At the end of June, photographer John Duren and writer Douglas Wood will be at the nature center to present their new book, “The Essence of Place: The Story of the Jay C. Hormel Nature Center” on June 30.

Duren will tell the stories behind some of his most memorable images, and Wood will tell the history of the nature center.

The book is 200 pages, hardcover and $45. There will be a special evening program at 7 p.m. in addition to the senior special and family program. Both Duren and Wood will sign books after each program. RSVP by June 29.

There’s always a new intern program every year at the nature center and this year, Ben Sherman will hold a bat program, for all those fascinated or frightened by bats.

Sherman has studied bats along the West Coast, which has given him first-hand information and stories to share.

There will be two parts to the program on Thursday, July 21: part one is 9:30 a.m. and 1 p.m. and then part two at 8:30 p.m.

Participants attending part one can preregister by July 20 and enter to win a bat house valued at $40. Additional houses will be for sale following the programs. There will also be a prize drawing for a copy of “Stellaluna,” a book about a young fruit bat.

“Bat houses are really good because if you don’t like mosquitos, bats are wonderful assets to have in your area to help clean,” Champlin said. “We have a bat house here and there’s bats in it already.”

For part two, people can return for the sunset and see the bats in action, swooping and diving in the night sky. RSVP by July 20 for this part of the program.

Join Roger Hellesvig as Ole Oleson on Thursday, July 28 to learn about 19th century Norwegian immigration. Hellesvig will portray his great-grandfather Ole Oleson in his program, “An Immigrant’s Tale,” to tell people what it was like to immigrate to Minnesota in the mid-1800s.

“It’s a real fun Norwegian immigration tale,” Champlin added. RSVP by July 27.

The nature center will host Pat and Donna Surface with the Boundary Water Boys and Marina Wright on Saturday, Aug. 6 for the Don Deines Alzheimer’s fundraiser.

Freewill donations proceeds will go to Mayo Clinic Alzheimer’s Association.

“Alzheimers affects everyone, I don’t know too many people who have not had maybe a family member or a friend that has been affected too,” Champlin said. “The money stays here in our area and we think that’s really important.”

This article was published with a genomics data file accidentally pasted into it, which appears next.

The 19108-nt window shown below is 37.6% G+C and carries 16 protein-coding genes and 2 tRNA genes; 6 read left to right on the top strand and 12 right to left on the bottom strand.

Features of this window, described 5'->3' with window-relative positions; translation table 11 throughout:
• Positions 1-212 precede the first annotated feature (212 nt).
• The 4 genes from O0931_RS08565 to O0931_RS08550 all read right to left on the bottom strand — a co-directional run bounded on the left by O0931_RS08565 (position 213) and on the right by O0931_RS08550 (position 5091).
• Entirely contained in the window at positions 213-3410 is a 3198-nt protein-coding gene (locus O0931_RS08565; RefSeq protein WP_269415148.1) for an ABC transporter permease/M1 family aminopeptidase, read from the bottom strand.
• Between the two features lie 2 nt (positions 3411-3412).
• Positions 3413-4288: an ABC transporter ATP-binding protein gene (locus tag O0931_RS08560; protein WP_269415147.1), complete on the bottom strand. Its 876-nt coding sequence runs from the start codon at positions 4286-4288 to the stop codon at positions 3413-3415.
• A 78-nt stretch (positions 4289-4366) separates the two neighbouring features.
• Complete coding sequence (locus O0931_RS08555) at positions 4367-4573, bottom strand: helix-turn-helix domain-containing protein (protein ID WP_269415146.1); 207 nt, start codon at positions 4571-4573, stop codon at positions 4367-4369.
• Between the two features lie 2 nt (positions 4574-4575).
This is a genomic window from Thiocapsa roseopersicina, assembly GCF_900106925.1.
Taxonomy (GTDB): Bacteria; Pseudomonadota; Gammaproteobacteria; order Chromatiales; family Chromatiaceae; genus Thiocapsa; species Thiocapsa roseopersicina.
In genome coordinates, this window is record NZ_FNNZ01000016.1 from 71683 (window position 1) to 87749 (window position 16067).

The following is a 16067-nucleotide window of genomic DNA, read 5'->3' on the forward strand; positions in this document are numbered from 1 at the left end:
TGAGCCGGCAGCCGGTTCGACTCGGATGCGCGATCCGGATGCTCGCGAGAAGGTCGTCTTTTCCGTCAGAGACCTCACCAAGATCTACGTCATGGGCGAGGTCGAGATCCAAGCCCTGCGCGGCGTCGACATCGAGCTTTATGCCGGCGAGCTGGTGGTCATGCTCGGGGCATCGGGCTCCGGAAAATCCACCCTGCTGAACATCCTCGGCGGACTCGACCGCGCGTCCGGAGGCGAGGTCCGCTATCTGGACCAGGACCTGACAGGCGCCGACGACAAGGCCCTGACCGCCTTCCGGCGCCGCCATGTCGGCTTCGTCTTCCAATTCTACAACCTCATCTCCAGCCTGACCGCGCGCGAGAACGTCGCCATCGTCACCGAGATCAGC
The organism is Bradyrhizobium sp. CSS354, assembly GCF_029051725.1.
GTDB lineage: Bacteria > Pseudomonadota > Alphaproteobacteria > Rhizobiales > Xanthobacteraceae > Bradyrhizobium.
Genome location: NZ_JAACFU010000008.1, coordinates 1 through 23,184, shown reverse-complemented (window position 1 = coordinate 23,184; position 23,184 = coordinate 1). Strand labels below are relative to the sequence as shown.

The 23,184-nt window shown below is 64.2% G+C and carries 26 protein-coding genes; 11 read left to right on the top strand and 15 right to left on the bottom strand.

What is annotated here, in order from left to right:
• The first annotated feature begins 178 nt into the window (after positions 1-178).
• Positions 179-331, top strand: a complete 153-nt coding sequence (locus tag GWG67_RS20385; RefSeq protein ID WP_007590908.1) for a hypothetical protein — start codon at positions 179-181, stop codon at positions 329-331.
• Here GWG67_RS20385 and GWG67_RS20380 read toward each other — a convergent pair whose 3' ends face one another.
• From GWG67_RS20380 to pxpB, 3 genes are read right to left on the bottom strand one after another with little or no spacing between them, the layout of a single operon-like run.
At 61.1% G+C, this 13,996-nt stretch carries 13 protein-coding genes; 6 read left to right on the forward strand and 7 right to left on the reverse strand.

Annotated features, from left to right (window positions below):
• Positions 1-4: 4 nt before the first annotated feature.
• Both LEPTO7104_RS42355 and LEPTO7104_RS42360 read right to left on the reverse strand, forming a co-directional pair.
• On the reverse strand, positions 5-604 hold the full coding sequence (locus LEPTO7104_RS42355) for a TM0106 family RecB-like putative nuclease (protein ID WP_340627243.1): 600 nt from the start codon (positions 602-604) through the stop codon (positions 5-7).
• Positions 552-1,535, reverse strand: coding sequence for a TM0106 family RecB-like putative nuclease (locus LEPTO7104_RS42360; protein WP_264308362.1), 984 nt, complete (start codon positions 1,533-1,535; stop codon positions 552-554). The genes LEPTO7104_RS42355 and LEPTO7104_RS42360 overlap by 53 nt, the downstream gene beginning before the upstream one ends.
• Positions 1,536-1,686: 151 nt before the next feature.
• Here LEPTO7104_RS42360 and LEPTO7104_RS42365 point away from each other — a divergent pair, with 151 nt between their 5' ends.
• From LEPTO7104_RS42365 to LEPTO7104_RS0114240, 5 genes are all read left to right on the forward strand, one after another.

The music will take you back on a nostalgic journey to the music of the ‘50s, ‘60s and ‘70s.

The senior special will start at 10 a.m. with a family concert at 1 p.m. and an evening concert at 7 p.m. RSVP by Aug. 5.

The finale of Nature Play Thursdays will be Tom Pease on Aug. 25, who is becoming a regular entertainer at the nature center.

“Tom is really one of those ones you don’t want to miss because he’s a great children’s performer and he really has a way of engaging the audience to enjoy music,” Champlin said.

Through movement, sign language, humor and joy, Pease creates concerts that leave audiences laughing and singing. RSVP by Aug. 24.

People can RSVP by phone, 507-437-7519, email or in person at the Interpretative Center.

 Water Festival

The Water Festival will be held on July 11 to July 15 with many new activities this year.

The kickoff to Water Festival week will start with Cedar River Watershed District Project Manager Cody Fox on Monday, July 11, who will talk about the CRWD’s nearly $8 million, five-year Capital Improvement Project that is focused on improving water quality and reducing flooding.

RSVP by July 8.

“That will be an exciting night too…because water is very important and the whole idea between the water festival is to make people aware and they can come out and do water testing,” Champlin said. “It’s kind of amazing sometimes when you think the water looks clean but when you actually do the testing, it is not.”

Champlin said they test the water in Dobbins Creek once a week for E. Coli and plan to do a river canoe cleanup on their Clean Water Service Day, July 15.